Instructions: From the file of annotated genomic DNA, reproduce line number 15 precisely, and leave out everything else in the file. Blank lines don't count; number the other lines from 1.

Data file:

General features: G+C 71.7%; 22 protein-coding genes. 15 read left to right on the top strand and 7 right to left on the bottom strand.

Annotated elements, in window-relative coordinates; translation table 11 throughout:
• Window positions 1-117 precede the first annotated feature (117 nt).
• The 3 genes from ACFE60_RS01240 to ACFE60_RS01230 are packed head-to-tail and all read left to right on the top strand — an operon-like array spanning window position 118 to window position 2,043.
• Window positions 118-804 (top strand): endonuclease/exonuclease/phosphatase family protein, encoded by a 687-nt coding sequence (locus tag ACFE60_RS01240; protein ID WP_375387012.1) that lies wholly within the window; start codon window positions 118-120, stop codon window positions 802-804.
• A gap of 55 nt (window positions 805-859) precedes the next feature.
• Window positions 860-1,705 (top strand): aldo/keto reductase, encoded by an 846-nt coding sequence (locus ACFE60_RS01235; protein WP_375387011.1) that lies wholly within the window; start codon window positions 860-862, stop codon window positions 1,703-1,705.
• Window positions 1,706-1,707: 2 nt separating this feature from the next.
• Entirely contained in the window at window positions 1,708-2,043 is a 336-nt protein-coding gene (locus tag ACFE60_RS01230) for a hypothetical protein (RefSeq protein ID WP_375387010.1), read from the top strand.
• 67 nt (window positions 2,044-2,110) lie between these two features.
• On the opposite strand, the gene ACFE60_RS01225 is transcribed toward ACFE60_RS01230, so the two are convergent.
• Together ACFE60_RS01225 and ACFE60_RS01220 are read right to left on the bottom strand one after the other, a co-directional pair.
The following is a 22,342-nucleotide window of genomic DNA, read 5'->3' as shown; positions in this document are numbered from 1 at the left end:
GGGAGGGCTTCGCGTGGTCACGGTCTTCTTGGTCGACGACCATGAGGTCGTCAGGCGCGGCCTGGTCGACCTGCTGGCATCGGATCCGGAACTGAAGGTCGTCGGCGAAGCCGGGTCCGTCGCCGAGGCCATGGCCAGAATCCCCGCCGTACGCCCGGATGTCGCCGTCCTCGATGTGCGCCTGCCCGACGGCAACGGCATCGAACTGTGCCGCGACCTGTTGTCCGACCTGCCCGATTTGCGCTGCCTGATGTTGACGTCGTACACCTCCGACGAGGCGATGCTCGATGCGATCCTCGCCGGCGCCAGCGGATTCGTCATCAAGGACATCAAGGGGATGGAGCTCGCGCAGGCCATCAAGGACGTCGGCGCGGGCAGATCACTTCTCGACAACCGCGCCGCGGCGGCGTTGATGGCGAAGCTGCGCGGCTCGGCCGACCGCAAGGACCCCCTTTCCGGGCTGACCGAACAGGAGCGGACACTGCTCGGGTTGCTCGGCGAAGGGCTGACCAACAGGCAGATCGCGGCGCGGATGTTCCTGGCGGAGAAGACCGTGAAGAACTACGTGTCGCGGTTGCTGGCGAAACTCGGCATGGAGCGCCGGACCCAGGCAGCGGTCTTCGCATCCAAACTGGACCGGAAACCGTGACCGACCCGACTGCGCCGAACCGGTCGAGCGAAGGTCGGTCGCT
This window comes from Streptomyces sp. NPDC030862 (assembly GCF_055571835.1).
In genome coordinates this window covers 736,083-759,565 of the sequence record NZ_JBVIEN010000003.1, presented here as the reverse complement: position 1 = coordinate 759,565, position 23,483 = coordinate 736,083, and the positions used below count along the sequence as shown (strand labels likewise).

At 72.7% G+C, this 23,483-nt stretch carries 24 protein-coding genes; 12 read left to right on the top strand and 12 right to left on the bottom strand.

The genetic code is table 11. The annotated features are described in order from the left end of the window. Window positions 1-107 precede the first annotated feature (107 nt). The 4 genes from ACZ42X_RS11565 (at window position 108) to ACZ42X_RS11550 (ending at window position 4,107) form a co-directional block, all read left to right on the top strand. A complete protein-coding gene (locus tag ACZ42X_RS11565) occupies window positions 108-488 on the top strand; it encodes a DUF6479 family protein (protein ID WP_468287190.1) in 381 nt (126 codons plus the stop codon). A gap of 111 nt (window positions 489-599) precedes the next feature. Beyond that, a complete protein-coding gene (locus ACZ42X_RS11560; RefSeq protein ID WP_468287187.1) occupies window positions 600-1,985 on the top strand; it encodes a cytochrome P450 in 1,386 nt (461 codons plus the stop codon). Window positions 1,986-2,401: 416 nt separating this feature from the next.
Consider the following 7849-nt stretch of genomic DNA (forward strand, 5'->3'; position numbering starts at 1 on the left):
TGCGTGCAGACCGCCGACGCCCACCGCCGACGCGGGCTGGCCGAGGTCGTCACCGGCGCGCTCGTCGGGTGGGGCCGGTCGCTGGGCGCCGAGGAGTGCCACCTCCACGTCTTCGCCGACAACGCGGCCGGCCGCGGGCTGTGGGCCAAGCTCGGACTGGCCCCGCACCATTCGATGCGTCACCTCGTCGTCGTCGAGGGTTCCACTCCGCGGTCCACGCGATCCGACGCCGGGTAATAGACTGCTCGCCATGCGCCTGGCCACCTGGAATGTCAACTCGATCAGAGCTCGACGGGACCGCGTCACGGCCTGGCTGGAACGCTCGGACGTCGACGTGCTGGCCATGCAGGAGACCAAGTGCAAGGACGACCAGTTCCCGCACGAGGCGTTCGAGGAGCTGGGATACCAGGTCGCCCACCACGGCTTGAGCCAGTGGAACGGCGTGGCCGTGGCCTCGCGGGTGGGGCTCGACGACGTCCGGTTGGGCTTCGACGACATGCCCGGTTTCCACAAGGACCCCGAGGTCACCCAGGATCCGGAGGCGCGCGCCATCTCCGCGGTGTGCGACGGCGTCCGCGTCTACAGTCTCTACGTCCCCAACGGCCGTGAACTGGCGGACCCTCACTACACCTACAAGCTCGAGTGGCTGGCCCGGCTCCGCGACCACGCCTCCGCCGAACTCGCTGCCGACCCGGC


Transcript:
This window comes from Streptomyces sp. NPDC030862 (assembly GCF_055571835.1).